This week I have been reflecting on royalty and loyalty. You may have heard that I became an Episcopalian on Tuesday of this Holy Week, and in doing so I had to renounce my allegiance to any foreign ecclesiastical power. So basically I had to renounce my allegiance to the Queen, my mother was very upset!
I assured here it was only in an ecclesiastical sense, but still!
It made me reflect on whom we should have loyalty to? Is it any earthly power, or is there an allegiance we bear to another, better focus for loyalty? I have suggested I my sermons that we owe allegiance to the one who washes our feet, the one who dies for us and the one who can bring us new life rather than any human power.
But I haven't let that stop me from using stories from royalty to underpin my preaching this Holy Week!
So on Good Friday I used the Story of the Queen Mother who, after Buckingham Palace had been bombed in World War II said, "at last I can look the East End in the face!"
The East End had been bombed terribly badly, and here the monarch was sharing in the suffering with them. A curtain opened onto royal suffering and service, and on Maundy Thursday a curtain opens on divine suffering and service.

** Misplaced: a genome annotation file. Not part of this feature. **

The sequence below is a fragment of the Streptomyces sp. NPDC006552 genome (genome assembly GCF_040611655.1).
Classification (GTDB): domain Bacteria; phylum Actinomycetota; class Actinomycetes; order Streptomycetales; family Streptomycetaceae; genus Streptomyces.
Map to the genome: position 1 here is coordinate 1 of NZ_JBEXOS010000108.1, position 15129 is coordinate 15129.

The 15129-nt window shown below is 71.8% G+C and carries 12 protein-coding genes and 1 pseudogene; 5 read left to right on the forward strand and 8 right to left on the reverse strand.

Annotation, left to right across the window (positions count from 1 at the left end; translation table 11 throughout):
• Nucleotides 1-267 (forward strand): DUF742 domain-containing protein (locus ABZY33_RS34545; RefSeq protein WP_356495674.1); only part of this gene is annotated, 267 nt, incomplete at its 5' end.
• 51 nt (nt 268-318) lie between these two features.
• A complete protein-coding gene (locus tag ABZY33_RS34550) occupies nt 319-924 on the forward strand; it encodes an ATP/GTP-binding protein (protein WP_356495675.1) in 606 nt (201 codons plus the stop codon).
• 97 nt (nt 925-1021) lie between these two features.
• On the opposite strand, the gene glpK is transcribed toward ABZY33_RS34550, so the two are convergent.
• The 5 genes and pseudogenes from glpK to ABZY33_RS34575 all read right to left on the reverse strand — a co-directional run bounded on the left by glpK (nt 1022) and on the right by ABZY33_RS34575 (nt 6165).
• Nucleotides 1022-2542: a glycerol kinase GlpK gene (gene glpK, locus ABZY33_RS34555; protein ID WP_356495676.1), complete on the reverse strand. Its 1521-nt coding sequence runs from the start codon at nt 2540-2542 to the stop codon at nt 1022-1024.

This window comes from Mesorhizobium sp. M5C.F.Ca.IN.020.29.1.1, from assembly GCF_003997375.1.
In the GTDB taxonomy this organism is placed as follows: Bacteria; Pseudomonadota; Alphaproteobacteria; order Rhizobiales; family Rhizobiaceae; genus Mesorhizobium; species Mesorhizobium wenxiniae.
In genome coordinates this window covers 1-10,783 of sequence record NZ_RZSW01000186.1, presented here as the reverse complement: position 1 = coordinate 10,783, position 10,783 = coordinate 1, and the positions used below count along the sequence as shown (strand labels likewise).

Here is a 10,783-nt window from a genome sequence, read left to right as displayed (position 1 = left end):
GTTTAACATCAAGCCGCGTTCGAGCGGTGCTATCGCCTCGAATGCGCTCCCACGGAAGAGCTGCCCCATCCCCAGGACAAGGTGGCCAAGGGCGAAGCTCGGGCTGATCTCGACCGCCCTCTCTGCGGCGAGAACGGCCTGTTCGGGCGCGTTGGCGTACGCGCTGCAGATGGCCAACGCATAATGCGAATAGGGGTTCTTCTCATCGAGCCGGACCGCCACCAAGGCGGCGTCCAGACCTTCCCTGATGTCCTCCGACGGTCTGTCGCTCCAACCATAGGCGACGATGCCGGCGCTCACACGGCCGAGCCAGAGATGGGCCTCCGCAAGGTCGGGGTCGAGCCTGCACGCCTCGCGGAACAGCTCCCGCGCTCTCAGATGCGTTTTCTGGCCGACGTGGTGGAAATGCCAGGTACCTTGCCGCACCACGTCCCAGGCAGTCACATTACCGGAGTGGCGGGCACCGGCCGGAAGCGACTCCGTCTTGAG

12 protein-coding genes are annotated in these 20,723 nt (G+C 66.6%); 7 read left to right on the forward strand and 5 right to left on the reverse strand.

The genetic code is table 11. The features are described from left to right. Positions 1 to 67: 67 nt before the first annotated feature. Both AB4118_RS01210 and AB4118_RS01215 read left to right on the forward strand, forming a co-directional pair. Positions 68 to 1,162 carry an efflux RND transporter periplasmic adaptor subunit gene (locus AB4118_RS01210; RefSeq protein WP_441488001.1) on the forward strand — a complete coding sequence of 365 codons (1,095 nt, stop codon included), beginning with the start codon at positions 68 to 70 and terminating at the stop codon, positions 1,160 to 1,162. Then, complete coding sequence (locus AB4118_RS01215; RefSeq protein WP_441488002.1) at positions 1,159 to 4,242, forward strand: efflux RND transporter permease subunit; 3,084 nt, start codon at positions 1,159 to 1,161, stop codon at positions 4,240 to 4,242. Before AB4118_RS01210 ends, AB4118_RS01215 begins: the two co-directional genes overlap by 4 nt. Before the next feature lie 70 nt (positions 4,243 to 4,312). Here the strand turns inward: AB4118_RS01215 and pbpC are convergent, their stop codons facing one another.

This was more pronounced in the story for Good Friday when I referenced the Queen and her speech about her "Annus Horibilis" in 1992 when all three of her children went through divorces or marriage break us and one of her homes had a terrible fire. She again opened the curtain on royal suffering and humanised the monarchy slightly – on Good Friday the cross opens a curtain on divine suffering in the form of Jesus in his death.
So what story for today? Well, I have been moving down the generations – so let us skip one and move into the future. Of course I am looking forward to the Royal Wedding on Friday. And I wanted to say, why on earth would William want to marry at all?